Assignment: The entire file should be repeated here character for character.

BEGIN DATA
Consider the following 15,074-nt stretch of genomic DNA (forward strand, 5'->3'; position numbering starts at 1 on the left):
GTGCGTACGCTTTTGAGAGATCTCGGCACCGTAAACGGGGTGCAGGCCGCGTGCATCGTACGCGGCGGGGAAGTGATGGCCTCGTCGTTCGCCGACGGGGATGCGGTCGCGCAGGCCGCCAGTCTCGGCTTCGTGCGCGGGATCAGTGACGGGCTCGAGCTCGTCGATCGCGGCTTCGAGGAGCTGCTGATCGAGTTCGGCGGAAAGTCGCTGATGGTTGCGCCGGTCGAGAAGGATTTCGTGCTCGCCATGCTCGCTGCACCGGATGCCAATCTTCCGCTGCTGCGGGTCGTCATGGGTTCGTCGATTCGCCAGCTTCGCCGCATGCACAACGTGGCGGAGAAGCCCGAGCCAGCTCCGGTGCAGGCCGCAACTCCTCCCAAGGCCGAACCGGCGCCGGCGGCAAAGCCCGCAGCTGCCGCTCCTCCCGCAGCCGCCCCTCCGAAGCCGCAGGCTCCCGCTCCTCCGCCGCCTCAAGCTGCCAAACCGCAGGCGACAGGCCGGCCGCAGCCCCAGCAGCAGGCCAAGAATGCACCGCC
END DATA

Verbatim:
Consider the following 15,074-nt stretch of genomic DNA (forward strand, 5'->3'; position numbering starts at 1 on the left):
GTGCGTACGCTTTTGAGAGATCTCGGCACCGTAAACGGGGTGCAGGCCGCGTGCATCGTACGCGGCGGGGAAGTGATGGCCTCGTCGTTCGCCGACGGGGATGCGGTCGCGCAGGCCGCCAGTCTCGGCTTCGTGCGCGGGATCAGTGACGGGCTCGAGCTCGTCGATCGCGGCTTCGAGGAGCTGCTGATCGAGTTCGGCGGAAAGTCGCTGATGGTTGCGCCGGTCGAGAAGGATTTCGTGCTCGCCATGCTCGCTGCACCGGATGCCAATCTTCCGCTGCTGCGGGTCGTCATGGGTTCGTCGATTCGCCAGCTTCGCCGCATGCACAACGTGGCGGAGAAGCCCGAGCCAGCTCCGGTGCAGGCCGCAACTCCTCCCAAGGCCGAACCGGCGCCGGCGGCAAAGCCCGCAGCTGCCGCTCCTCCCGCAGCCGCCCCTCCGAAGCCGCAGGCTCCCGCTCCTCCGCCGCCTCAAGCTGCCAAACCGCAGGCGACAGGCCGGCCGCAGCCCCAGCAGCAGGCCAAGAATGCACCGCC